Eugene Kohn’s conversational autobiography, The World by Design: The Story of a Global Architecture Firm (written with former RECORD deputy editor Clifford Pearson), can be refreshingly candid. Kohn, who grew up in Philadelphia and studied architecture at the University of Pennsylvania, founded Kohn Pedersen Fox (KPF) in New York on Bicentennial Day, July 4, 1976, with William Pedersen and Sheldon Fox. Of course, Kohn basks in the office’s achievements as it morphed into a large firm (over 650 employees) with a strong design reputation (it ranks as number 20 in RECORD’s top 300 architecture firms of 2019). Buildings such as 333 North Wacker in Chicago (1983) are significant milestones. Yet the book also deals with setbacks the office has faced along the way, including an insurrection initiated in 2009, when partners in the London office left and formed PLP Architecture. Kohn moved temporarily to London to retain both KPF staff and its roster of projects, including the Abu Dhabi International Airport’s Midfield Terminal Complex (2019). Deputy editor Suzanne Stephens asked Kohn to elaborate on certain topics discussed in the book.

What turned you on to architecture?

When I went to Penn, I was not sure what I wanted to do. But my passion for this field developed through all the inspiring architects who taught or lectured there, including Louis Kahn, Paul Rudolph, and Le Corbusier.

You write about how influential Charlie Ogg, of the Philadelphia architects Nolen & Swinburne, was to you.

I was working there after graduation and Charlie gave me the best advice ever. He said map the project and think about all the aspects of the building first—plans, sections, and elevations—before you start to draw. This way, you understand its complexities.

KPF’s work in Asia shows an ability to deal with complexity. A multiuse structure such as the International Commerce Center in Hong Kong (2011), which is tied into transit, is one example. The Shanghai World Financial Center (2008) has a simple elegance. What are the advantages in working in Asia?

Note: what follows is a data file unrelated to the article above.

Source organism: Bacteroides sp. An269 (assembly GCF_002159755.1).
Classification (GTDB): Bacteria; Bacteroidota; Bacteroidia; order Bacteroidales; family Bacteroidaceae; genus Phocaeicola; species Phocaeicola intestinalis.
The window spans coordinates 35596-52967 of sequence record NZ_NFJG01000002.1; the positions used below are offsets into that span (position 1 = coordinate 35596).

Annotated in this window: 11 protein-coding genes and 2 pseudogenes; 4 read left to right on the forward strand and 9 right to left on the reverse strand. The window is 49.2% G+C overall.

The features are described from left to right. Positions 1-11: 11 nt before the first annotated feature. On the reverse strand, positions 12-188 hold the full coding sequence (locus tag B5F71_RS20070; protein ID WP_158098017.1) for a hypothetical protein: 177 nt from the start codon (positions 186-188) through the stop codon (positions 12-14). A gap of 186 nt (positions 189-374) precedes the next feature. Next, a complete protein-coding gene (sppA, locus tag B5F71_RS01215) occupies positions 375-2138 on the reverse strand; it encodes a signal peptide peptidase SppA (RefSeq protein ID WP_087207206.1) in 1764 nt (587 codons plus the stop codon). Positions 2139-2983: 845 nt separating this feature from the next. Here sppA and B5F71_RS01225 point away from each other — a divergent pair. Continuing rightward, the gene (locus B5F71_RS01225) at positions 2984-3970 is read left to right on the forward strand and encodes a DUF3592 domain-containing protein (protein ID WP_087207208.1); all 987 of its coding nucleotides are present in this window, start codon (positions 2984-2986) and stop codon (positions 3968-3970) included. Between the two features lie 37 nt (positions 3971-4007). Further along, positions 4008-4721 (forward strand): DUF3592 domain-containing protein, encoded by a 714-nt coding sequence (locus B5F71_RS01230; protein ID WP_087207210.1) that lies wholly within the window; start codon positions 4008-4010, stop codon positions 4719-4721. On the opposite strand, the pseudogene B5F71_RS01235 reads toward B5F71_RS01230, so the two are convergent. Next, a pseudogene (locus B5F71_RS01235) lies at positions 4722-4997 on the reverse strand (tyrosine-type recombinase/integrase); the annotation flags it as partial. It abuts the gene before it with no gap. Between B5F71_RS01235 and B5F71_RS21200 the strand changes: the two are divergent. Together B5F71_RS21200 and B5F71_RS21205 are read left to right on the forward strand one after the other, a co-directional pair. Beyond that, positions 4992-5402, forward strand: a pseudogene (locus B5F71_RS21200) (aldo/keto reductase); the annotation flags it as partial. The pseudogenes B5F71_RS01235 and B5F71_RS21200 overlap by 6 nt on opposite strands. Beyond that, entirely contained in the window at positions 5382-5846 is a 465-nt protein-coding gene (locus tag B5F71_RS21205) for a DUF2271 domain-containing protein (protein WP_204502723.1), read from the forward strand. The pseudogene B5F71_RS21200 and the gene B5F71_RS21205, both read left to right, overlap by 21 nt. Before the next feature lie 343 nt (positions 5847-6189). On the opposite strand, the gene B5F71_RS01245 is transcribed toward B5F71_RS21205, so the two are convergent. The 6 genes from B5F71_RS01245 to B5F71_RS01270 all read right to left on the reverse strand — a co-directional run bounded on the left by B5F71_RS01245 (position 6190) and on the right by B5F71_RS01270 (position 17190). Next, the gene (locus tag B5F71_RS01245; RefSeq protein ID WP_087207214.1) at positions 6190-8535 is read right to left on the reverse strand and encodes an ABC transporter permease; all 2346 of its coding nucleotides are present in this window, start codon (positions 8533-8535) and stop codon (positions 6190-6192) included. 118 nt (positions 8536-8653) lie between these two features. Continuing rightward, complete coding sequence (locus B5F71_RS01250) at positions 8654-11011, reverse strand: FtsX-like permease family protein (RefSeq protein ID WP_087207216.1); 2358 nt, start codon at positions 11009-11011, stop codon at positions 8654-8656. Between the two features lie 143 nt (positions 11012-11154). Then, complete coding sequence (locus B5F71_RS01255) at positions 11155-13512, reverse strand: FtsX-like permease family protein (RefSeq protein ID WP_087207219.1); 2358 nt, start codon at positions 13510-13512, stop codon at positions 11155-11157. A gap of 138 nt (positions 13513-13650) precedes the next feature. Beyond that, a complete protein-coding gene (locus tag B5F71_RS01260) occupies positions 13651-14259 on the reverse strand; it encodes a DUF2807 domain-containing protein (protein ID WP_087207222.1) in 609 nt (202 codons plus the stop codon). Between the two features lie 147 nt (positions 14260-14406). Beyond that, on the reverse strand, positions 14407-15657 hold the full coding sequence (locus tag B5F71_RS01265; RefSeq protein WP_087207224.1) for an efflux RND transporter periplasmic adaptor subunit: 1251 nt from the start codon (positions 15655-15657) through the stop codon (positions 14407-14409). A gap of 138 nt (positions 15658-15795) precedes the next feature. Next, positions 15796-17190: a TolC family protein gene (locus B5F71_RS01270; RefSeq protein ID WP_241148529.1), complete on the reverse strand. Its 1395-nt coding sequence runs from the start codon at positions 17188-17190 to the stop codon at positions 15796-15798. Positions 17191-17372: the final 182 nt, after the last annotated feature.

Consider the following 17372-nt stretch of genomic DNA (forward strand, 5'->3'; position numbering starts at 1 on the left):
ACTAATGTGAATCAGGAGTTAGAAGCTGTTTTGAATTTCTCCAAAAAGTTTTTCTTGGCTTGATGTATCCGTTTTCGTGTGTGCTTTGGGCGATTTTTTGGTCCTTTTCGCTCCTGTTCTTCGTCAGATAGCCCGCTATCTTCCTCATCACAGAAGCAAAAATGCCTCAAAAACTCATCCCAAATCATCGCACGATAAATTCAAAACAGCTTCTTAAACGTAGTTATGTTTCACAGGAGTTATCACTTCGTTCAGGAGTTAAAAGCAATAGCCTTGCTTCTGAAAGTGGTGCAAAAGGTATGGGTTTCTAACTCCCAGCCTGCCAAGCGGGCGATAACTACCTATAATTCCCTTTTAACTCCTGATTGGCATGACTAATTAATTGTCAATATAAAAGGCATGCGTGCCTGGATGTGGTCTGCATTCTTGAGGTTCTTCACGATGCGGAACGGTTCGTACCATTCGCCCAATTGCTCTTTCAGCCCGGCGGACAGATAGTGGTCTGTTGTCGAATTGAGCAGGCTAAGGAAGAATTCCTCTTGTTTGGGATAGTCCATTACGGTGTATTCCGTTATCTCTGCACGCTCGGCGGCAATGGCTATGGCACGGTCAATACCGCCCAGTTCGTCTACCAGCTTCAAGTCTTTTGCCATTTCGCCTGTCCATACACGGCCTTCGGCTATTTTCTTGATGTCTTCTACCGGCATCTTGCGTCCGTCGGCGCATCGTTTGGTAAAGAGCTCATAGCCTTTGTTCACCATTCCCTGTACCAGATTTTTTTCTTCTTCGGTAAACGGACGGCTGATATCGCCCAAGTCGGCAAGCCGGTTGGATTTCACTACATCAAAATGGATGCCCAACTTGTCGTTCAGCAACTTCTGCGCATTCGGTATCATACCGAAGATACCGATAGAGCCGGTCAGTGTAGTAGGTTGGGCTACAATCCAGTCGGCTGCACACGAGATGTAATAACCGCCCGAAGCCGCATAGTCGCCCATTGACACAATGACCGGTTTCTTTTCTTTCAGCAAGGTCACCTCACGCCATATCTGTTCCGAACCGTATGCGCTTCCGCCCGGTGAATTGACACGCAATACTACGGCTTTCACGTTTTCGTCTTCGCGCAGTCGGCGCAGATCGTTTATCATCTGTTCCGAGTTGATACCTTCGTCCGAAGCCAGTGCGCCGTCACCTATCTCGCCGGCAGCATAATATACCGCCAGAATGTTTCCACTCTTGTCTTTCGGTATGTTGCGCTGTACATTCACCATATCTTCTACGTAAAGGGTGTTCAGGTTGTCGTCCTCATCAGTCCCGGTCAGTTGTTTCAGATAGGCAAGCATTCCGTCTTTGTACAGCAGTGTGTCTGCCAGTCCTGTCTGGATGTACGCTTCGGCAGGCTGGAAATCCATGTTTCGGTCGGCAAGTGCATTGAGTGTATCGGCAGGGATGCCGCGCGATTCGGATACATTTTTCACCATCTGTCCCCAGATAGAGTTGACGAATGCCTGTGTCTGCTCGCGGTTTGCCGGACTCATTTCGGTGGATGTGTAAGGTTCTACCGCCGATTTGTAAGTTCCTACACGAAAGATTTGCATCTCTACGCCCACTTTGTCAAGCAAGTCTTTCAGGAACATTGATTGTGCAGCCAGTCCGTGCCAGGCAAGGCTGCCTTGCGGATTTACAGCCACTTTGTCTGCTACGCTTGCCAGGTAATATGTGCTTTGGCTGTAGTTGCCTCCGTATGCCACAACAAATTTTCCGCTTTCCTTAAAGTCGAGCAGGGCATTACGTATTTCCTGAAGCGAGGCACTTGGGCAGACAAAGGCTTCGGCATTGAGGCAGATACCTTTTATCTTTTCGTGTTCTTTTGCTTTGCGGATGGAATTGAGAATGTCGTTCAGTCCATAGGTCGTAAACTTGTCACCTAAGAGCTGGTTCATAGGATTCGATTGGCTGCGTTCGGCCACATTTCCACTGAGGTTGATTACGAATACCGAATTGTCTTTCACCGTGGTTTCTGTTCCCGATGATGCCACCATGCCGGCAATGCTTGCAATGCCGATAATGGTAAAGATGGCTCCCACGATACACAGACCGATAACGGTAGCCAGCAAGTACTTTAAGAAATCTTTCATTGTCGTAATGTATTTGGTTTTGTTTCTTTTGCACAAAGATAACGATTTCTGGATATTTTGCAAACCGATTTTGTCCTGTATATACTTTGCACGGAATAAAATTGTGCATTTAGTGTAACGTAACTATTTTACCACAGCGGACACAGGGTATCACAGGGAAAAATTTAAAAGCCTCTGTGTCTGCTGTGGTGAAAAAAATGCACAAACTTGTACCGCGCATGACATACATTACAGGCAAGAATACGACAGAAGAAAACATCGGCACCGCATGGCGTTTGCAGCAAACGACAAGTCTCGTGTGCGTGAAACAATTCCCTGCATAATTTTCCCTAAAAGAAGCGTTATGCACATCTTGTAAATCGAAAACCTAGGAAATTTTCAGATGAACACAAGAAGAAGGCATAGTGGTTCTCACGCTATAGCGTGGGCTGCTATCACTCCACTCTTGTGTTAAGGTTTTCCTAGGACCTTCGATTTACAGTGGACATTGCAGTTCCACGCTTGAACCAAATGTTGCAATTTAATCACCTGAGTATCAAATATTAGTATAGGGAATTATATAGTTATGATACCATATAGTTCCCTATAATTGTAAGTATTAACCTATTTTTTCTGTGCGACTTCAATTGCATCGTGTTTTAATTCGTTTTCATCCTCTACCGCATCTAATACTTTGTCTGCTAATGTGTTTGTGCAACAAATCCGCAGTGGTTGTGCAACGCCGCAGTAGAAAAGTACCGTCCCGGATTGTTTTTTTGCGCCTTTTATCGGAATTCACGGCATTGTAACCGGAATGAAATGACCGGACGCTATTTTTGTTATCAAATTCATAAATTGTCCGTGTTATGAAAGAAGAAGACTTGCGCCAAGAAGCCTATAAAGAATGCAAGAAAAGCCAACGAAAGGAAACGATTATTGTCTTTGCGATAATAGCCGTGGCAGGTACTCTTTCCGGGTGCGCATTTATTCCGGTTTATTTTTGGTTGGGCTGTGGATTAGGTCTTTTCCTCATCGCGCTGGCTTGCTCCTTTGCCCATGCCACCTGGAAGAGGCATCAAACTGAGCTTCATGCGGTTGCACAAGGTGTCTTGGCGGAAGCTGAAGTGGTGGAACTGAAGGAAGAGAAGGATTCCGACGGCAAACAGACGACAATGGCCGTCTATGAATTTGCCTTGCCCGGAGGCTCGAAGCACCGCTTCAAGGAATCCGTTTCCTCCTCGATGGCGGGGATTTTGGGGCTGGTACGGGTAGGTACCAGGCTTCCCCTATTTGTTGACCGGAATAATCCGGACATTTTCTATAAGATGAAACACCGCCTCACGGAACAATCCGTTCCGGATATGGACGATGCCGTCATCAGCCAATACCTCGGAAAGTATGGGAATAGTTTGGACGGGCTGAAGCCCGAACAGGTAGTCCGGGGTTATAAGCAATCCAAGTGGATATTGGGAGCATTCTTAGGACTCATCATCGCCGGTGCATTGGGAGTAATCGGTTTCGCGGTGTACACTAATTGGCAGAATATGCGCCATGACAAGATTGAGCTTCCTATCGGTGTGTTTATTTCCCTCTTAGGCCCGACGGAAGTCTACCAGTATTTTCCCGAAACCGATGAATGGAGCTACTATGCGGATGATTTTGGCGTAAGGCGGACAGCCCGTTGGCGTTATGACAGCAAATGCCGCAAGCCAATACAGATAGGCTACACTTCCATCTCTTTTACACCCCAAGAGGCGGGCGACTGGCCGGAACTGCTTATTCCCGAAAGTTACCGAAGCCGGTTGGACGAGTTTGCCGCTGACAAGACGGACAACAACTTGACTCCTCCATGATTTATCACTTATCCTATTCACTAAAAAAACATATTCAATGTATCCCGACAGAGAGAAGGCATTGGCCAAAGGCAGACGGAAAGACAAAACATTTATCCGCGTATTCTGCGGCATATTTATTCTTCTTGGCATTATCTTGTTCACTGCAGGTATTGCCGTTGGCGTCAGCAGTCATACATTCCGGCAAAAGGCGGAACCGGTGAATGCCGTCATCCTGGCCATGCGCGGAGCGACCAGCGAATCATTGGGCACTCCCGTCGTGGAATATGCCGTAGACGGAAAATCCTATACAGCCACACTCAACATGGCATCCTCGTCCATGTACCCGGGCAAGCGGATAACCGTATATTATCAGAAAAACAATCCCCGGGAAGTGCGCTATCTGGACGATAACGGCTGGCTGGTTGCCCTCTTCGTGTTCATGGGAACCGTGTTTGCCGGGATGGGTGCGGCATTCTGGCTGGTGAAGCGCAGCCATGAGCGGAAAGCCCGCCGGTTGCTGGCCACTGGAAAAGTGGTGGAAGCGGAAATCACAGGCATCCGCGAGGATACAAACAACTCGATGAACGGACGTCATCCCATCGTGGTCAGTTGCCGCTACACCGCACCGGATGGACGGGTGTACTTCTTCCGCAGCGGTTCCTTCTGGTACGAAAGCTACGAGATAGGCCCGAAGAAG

Working in Asia has protected us from downturns in the U.S. economy and helped develop expertise on complex, high-quality projects.

Yet the firm has been criticized recently for that kind of work at Hudson Yards—Michael Kimmelman included KPF’s architecture in his takedown of the development in The New York Times.

I am not sure if public critics appreciate the problems of planning this area of New York over railroad tracks. Tech and investment banks need large spaces, so the shape of buildings is dictated by floor-size requirements. Architects doing commercial projects find that economy, budget, function, and the market all factor in. And, remember, the towers were designed 12 years ago.

Shelley Fox died in 2006, and now you and Bill Pedersen are taking less active roles. How are you dealing with succession?

We have always planned for succession—to keep the firm going after the founding partners retire or die—so our employees could see a future here. We try to hire people who are as good as or better than we are. But we have lost terrific talent, such as Greg Clement and Paul Katz, who both died at a young age. Lee Polisano, who headed our London office and wanted to split it off from our New York base, left, and I found myself shoring up the London office. Now it is busier than ever. Overall, we have a great team of architects, such as the current president, Jamie von Klemperer. You need a deep bench of players committed to teamwork.

What about architects starting out today who fear getting lost in a large corporate firm?

We are attracting young designers just out of school, and we want to develop them in-house. I wish we could pay them more—investment firms can offer $185,000 a year as starting salary. However, we have a lot going, with such events as guests’ giving lectures or participating in critiques. While we allow design freedom to our partners, we also will criticize their work.

You have been known as an impressive diplomat, leader, and rainmaker. But you also paint—particularly watercolors.

I started learning from my mother when I was 5. At age 100, she exhibited 100 of her paintings in the Guggenheim Museum. She lived to 106. And I still do watercolors, which we use as the firm’s holiday cards.

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